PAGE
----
April 7, 2009, Bakersfield, Calif. - The U.S. Consumer Product Safety Commission (CPSC) issued an advisory to consumers last week not to use the Yamaha Rhino 450, 660 or 700 model off-highway recreational vehicles as Yamaha Motor Corporation, USA recalled 145,000 of the vehicles. Forty-six deaths have been attributed to the models, which were recalled for repairs designed to prevent accidents that resulted in the deaths and hundreds of injuries. Yamaha has also agreed to voluntarily suspend sales of these models immediately until repaired. The CPSC advised consumers to immediately stop using the vehicles until the repair is installed by a dealer.

Yamaha's actions follow numerous complaints by Yamaha drivers and passengers of serious injuries to legs and arms. These complaints originated shortly after the Rhino entered the consumer market in November of 2003. Anthony J. Klein, senior partner in the law firm of Klein, DeNatale, Goldner, Cooper, Rosenlieb and Kimball, LLP., represents more than 83 cases nationwide in both federal and state courts where users have experienced devastating injuries after Rhino rollovers. Klein has been appointed by the federal court to be part of the plaintiff's executive committee for the federal cases.

The law firm, the first to file a case against Yamaha for the safety shortfalls in their Rhino side-by-side vehicles, to date has settled 17 cases with the manufacturer. KDG hired highly regarded engineers, design experts and test drivers to independently study the Rhino. Rhinos were purchased and purposely rolled with two dummies of different weights to study the effects of different degree turns at a range of speeds on various terrains. Computer models were created showing the effects of the various forces generated by the accidents. In addition, Klein deposed all of the principle Yamaha employees responsible for the design, testing and manufacture of the Rhino. These studies were extensive and expensive, but Klein noted the time and money were well spent. "Our experts have provided us with test results that allow me to say the vehicle was defectively designed, and fails to provide adequate protection to the occupants' arms and legs."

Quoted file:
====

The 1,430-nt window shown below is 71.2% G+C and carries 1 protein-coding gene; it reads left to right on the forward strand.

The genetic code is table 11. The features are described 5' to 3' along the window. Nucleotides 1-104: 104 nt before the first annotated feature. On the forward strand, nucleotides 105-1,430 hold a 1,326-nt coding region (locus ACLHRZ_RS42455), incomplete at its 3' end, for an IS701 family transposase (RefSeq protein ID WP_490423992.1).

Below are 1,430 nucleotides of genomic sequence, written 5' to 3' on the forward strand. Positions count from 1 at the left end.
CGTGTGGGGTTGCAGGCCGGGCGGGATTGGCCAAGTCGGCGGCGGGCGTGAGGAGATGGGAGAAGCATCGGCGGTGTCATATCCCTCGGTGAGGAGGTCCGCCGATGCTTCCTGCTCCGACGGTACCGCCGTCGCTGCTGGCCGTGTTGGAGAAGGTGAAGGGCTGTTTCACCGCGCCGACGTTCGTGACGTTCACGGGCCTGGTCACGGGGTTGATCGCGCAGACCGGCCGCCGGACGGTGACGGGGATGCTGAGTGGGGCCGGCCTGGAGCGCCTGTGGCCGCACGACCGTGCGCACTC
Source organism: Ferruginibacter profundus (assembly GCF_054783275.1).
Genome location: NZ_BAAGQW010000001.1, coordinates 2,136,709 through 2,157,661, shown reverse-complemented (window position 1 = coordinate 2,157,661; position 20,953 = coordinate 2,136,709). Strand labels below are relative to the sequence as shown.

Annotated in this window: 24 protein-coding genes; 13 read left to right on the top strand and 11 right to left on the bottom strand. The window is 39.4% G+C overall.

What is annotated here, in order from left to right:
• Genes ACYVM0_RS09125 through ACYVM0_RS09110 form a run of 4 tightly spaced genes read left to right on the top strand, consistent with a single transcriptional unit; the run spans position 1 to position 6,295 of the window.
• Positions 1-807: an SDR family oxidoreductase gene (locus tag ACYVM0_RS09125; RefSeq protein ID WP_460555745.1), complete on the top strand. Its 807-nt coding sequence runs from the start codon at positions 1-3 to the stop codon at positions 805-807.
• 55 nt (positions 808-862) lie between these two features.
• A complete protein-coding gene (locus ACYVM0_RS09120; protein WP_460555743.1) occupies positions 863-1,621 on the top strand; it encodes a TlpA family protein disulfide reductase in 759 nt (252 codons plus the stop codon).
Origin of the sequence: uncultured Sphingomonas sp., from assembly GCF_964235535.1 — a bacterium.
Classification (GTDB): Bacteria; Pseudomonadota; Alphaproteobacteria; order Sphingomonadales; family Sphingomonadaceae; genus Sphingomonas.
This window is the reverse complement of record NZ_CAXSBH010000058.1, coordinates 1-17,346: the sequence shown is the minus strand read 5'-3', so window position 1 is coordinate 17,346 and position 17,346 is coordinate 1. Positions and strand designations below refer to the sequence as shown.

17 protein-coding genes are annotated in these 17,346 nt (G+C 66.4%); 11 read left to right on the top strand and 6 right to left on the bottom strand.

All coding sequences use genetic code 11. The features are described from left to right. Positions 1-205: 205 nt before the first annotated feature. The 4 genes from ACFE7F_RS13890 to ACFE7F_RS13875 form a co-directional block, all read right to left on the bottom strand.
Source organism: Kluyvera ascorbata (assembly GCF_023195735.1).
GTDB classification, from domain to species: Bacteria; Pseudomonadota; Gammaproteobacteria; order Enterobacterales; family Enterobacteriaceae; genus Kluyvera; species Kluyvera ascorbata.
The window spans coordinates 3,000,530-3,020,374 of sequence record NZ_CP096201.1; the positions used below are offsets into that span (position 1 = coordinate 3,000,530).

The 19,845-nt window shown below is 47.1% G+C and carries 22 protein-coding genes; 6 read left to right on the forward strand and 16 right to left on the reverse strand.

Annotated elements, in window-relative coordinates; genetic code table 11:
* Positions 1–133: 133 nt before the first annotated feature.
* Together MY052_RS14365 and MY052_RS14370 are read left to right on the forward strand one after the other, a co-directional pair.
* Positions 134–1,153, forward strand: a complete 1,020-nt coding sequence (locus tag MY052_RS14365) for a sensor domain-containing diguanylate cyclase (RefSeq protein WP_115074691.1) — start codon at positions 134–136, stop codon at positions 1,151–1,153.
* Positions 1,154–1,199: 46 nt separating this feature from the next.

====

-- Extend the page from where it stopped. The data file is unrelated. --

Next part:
These accidents typically occurred when the Rhino was being operated at a speed less than 20 miles per hour, and when making either a left or right turn. Many of these accidents took place in open flat areas or the owner's backyard, often within a week of purchasing the vehicle. "I strongly encourage owners...to get these repairs as soon as possible," CPSC acting chairman Nancy Nord said in a statement. "In the meantime, safety dictates not to use these vehicles until the repairs are made."

The severity of the leg and arm injuries vary enormously. Some lucky people were just scratched or bruised. "My clients are not the lucky ones," said Klein. Several have below-the-knee amputations. Nearly all have spent weeks in the hospital undergoing repeated surgeries. Excruciating bone infections are common with these crush injuries and some medical experts believe the infections will follow these people the remainder of their lives. "These are healthy, active, young people who are used to enjoying the outdoors, suddenly transformed into invalids," Klein added. "They are permanently damaged, while most are unable to go back to work that involves more than minimal physical exertion."

Other members of the KDG Rhino litigation team include Gary Logan, partner; Ryan Bright, associate attorney; Bill Means, investigator; Shelly Howlett, paralegal; Julia Vlahos, legal secretary; and Simona Hayes, legal secretary.

Klein, DeNatale, Goldner, Cooper, Rosenlieb & Kimball, LLP, based in Central California, has served clients on local, state, national and international levels for more than 55 years. With 56 highly skilled and experienced attorneys, KDG is a full-service law firm, providing aggressive, results-oriented legal representation. The firm offers a wide range of practice areas with the highest integrity to a diverse client base with offices located in Bakersfield, Calif., Fresno, Calif. and San Diego, Calif.

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